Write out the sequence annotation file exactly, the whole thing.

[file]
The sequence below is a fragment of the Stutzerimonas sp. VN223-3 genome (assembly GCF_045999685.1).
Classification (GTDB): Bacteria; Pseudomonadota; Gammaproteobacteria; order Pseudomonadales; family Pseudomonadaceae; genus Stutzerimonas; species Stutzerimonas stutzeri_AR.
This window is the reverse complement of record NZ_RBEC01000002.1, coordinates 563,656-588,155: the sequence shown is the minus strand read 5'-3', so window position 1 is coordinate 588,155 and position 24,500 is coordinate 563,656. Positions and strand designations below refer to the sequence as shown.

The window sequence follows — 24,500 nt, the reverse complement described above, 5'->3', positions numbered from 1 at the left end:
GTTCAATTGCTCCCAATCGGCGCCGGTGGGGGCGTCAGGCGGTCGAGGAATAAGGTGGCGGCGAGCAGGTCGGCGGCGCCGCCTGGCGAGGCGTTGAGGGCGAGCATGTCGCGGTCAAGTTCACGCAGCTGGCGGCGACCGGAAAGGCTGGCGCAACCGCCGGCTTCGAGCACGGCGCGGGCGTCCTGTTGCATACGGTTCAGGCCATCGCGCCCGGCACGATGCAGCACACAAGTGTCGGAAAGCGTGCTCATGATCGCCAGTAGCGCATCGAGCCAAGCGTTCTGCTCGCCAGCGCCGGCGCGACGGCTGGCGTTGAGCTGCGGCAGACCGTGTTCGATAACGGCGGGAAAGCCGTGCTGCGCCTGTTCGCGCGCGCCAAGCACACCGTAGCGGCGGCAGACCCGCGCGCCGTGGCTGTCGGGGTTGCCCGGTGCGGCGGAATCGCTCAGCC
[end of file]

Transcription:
The sequence below is a fragment of the Stutzerimonas sp. VN223-3 genome (assembly GCF_045999685.1).
Classification (GTDB): Bacteria; Pseudomonadota; Gammaproteobacteria; order Pseudomonadales; family Pseudomonadaceae; genus Stutzerimonas; species Stutzerimonas stutzeri_AR.
This window is the reverse complement of record NZ_RBEC01000002.1, coordinates 563,656-588,155: the sequence shown is the minus strand read 5'-3', so window position 1 is coordinate 588,155 and position 24,500 is coordinate 563,656. Positions and strand designations below refer to the sequence as shown.

The window sequence follows — 24,500 nt, the reverse complement described above, 5'->3', positions numbered from 1 at the left end:
GTTCAATTGCTCCCAATCGGCGCCGGTGGGGGCGTCAGGCGGTCGAGGAATAAGGTGGCGGCGAGCAGGTCGGCGGCGCCGCCTGGCGAGGCGTTGAGGGCGAGCATGTCGCGGTCAAGTTCACGCAGCTGGCGGCGACCGGAAAGGCTGGCGCAACCGCCGGCTTCGAGCACGGCGCGGGCGTCCTGTTGCATACGGTTCAGGCCATCGCGCCCGGCACGATGCAGCACACAAGTGTCGGAAAGCGTGCTCATGATCGCCAGTAGCGCATCGAGCCAAGCGTTCTGCTCGCCAGCGCCGGCGCGACGGCTGGCGTTGAGCTGCGGCAGACCGTGTTCGATAACGGCGGGAAAGCCGTGCTGCGCCTGTTCGCGCGCGCCAAGCACACCGTAGCGGCGGCAGACCCGCGCGCCGTGGCTGTCGGGGTTGCCCGGTGCGGCGGAATCGCTCAGCC